Here is an excerpt of an interview with Hannah explaining some of the challenges of birth, midwifery and funding in Guatemala:

What birthing options are available for Guatemalans?

•"For poor Guatemalans, there are the national hospitals: C-section rates are getting close to 50%, all kinds of other interventions are routine, and the woman is unaccompanied through her birth."
•"The IGGS, the social security hospital, is very similar."
•"Many people who can barely afford it therefore opt for one of the small private clinics, only to have the same experience but paying for it."
•"Aprofam, an organization that started out subsidized but has to be sustainable at this point, has taken the same route in order to sustain itself."
•"In the rural areas there are local midwives available, some of which are very experienced and well (mostly self-) trained, while others are not."
•"The big hospitals in the city have a C-section rate of 70 to 80%, besides being very expensive."

"In zone 11 we are facing the problem that people do not have a concept of a natural birth anymore - we have lost clients because they lost patience. People are so used to getting their babies cut out of them or pulled out of them or being hooked up to an IV that they do not believe in letting birth progressing normally. The urban clientele on one hand is used to getting things fixed "now" and on the other hand has no education to reason for themselves.
The c-section rate in Guatemala is shocking, and seems to largely come from doctors being in a hurry (lots of patients!) and having inadequate training in obstetric techniques. They also get more money for performing a c-section than a vaginal delivery (as is the case in the US as well.)"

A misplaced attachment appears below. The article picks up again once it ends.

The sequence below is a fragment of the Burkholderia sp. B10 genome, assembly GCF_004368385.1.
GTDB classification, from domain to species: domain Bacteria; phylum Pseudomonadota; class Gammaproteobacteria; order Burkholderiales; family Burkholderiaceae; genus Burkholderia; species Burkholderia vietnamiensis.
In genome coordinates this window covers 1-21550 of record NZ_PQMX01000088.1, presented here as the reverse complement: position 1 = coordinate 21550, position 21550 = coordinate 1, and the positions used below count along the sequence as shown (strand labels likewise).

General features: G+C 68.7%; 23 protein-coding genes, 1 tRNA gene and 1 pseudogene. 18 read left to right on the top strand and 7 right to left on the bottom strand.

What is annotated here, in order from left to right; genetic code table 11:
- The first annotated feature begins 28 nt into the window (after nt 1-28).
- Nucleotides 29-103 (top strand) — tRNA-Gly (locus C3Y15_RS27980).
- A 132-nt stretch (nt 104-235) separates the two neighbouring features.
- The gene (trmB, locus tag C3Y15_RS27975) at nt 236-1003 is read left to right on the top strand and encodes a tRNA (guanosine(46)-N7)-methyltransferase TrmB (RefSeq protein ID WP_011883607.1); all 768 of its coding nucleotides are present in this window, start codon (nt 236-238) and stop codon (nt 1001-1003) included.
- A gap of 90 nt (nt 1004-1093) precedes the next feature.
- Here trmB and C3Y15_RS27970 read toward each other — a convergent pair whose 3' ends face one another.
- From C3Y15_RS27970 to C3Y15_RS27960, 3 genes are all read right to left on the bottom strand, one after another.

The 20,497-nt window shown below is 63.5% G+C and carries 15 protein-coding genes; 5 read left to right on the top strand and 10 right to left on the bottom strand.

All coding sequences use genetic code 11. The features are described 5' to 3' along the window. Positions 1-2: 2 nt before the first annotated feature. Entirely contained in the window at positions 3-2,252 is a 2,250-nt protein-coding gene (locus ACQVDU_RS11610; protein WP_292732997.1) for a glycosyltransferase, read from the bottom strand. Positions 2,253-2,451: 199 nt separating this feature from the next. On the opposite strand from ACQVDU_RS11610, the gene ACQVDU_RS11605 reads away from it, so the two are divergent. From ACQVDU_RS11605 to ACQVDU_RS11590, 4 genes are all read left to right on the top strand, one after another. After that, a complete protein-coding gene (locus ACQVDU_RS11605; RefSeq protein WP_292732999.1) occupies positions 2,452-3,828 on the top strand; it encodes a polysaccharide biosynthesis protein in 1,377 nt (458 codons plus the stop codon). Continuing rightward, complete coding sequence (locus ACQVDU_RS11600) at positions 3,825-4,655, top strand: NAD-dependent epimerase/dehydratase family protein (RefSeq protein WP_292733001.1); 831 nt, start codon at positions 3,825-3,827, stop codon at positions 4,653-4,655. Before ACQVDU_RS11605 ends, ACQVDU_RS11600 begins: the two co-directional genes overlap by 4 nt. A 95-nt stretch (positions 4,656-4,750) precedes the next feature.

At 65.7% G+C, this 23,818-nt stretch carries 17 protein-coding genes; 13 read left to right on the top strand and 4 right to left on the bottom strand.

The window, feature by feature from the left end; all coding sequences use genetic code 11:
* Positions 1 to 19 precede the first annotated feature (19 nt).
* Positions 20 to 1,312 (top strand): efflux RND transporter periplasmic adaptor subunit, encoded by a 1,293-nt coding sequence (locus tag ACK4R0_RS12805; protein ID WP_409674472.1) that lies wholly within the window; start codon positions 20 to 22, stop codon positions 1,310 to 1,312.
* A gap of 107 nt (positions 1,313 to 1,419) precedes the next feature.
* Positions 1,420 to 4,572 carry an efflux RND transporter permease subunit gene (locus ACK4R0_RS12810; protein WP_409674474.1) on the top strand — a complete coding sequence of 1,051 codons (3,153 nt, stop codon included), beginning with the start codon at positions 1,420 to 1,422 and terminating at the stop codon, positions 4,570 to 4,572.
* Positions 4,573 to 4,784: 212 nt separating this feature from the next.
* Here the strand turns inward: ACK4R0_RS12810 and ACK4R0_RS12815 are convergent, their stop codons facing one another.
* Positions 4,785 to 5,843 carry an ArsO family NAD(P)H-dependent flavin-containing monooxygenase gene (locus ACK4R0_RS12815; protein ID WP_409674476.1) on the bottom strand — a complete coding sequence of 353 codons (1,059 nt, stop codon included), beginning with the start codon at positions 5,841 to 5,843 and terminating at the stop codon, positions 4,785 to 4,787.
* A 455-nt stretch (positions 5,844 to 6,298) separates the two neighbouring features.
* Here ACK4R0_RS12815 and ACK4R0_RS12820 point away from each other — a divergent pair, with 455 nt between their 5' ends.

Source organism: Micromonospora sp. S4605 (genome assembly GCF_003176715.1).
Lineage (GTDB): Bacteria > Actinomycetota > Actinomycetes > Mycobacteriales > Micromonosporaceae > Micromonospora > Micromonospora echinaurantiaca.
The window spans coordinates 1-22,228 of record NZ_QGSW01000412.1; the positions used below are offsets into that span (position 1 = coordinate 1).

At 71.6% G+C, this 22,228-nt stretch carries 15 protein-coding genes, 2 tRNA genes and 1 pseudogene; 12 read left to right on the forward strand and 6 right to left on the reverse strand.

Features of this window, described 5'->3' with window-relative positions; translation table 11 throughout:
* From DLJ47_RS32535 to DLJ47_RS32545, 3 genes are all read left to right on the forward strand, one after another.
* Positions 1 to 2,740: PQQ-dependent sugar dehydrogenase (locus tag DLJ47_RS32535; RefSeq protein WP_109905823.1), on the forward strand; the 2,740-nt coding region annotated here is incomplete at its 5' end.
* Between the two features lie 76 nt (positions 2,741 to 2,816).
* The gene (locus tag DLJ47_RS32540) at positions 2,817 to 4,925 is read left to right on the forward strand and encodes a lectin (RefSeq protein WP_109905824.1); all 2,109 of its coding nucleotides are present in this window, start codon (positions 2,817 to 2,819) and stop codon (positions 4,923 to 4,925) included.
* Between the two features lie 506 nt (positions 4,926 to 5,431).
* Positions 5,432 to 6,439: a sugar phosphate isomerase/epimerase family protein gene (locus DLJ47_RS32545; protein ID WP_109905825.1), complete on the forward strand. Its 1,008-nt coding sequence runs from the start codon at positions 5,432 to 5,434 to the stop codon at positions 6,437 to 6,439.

How is what you offer with Manos Abiertas different?
"It is unfortunate that respectful, empowering, and patient-based care is not the norm, but it is clear that when women find it they will not settle for anything less. Patients came to Manos Abiertas from across the country, taking 3 and 4 hour bus trips to seek care. Patients told stories of other clinics they had visited, where they never received results, where procedures and medications were not explained, where their birth control was unreliable and suddenly unavailable, and where they were c-sectioned unnecessarily. Low income Guatemalan women have not yet grasped that they deserve respect. Teaching them this fact is a big part of our work."
"Manos Abiertas offers something different, and it is clear that it is needed. One of the most extraordinary things about Manos Abiertas is the home-birth atmosphere that they are able to offer to their clients. Women labor and birth in a quiet, comfortable, homey environment, surrounded by their family and friends (and sometimes half of the village.) They are able to deliver naturally, and usually go home to their family the next day. The new baby is celebrated and fussed over by the clinic staff, and the mom is at the center of all of the action."